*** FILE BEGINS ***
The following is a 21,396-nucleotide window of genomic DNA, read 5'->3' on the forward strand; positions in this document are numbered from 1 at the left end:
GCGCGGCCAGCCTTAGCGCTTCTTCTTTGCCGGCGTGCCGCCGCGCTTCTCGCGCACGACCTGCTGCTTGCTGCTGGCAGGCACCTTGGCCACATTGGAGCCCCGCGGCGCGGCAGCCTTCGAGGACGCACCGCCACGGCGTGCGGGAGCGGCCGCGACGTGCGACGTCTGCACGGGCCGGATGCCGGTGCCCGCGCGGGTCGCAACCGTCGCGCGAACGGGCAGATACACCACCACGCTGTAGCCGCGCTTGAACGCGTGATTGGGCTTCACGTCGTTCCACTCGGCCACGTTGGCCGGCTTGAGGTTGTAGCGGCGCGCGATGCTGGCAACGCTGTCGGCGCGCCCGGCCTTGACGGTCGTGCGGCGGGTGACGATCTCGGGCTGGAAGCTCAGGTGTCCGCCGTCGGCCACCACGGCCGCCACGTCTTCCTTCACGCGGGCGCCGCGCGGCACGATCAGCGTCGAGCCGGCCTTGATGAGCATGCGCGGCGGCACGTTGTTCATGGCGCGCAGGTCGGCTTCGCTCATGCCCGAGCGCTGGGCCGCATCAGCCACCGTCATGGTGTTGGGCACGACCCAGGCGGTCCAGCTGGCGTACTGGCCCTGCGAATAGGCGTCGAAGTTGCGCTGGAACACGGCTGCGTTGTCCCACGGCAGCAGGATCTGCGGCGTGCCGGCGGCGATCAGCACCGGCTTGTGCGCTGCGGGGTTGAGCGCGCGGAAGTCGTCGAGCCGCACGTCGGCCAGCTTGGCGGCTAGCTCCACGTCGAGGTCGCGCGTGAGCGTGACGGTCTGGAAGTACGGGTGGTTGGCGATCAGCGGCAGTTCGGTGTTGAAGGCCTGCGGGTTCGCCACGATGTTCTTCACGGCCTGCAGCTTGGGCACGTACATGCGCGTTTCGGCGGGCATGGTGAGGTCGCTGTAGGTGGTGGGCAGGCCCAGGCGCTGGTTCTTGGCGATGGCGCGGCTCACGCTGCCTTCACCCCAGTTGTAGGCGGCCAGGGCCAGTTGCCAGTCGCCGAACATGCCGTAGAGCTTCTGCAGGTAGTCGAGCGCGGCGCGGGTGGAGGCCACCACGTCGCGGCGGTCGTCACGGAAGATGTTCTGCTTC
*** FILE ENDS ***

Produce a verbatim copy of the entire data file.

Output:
The following is a 21,396-nucleotide window of genomic DNA, read 5'->3' on the forward strand; positions in this document are numbered from 1 at the left end:
GCGCGGCCAGCCTTAGCGCTTCTTCTTTGCCGGCGTGCCGCCGCGCTTCTCGCGCACGACCTGCTGCTTGCTGCTGGCAGGCACCTTGGCCACATTGGAGCCCCGCGGCGCGGCAGCCTTCGAGGACGCACCGCCACGGCGTGCGGGAGCGGCCGCGACGTGCGACGTCTGCACGGGCCGGATGCCGGTGCCCGCGCGGGTCGCAACCGTCGCGCGAACGGGCAGATACACCACCACGCTGTAGCCGCGCTTGAACGCGTGATTGGGCTTCACGTCGTTCCACTCGGCCACGTTGGCCGGCTTGAGGTTGTAGCGGCGCGCGATGCTGGCAACGCTGTCGGCGCGCCCGGCCTTGACGGTCGTGCGGCGGGTGACGATCTCGGGCTGGAAGCTCAGGTGTCCGCCGTCGGCCACCACGGCCGCCACGTCTTCCTTCACGCGGGCGCCGCGCGGCACGATCAGCGTCGAGCCGGCCTTGATGAGCATGCGCGGCGGCACGTTGTTCATGGCGCGCAGGTCGGCTTCGCTCATGCCCGAGCGCTGGGCCGCATCAGCCACCGTCATGGTGTTGGGCACGACCCAGGCGGTCCAGCTGGCGTACTGGCCCTGCGAATAGGCGTCGAAGTTGCGCTGGAACACGGCTGCGTTGTCCCACGGCAGCAGGATCTGCGGCGTGCCGGCGGCGATCAGCACCGGCTTGTGCGCTGCGGGGTTGAGCGCGCGGAAGTCGTCGAGCCGCACGTCGGCCAGCTTGGCGGCTAGCTCCACGTCGAGGTCGCGCGTGAGCGTGACGGTCTGGAAGTACGGGTGGTTGGCGATCAGCGGCAGTTCGGTGTTGAAGGCCTGCGGGTTCGCCACGATGTTCTTCACGGCCTGCAGCTTGGGCACGTACATGCGCGTTTCGGCGGGCATGGTGAGGTCGCTGTAGGTGGTGGGCAGGCCCAGGCGCTGGTTCTTGGCGATGGCGCGGCTCACGCTGCCTTCACCCCAGTTGTAGGCGGCCAGGGCCAGTTGCCAGTCGCCGAACATGCCGTAGAGCTTCTGCAGGTAGTCGAGCGCGGCGCGGGTGGAGGCCACCACGTCGCGGCGGTCGTCACGGAAGATGTTCTGCTTC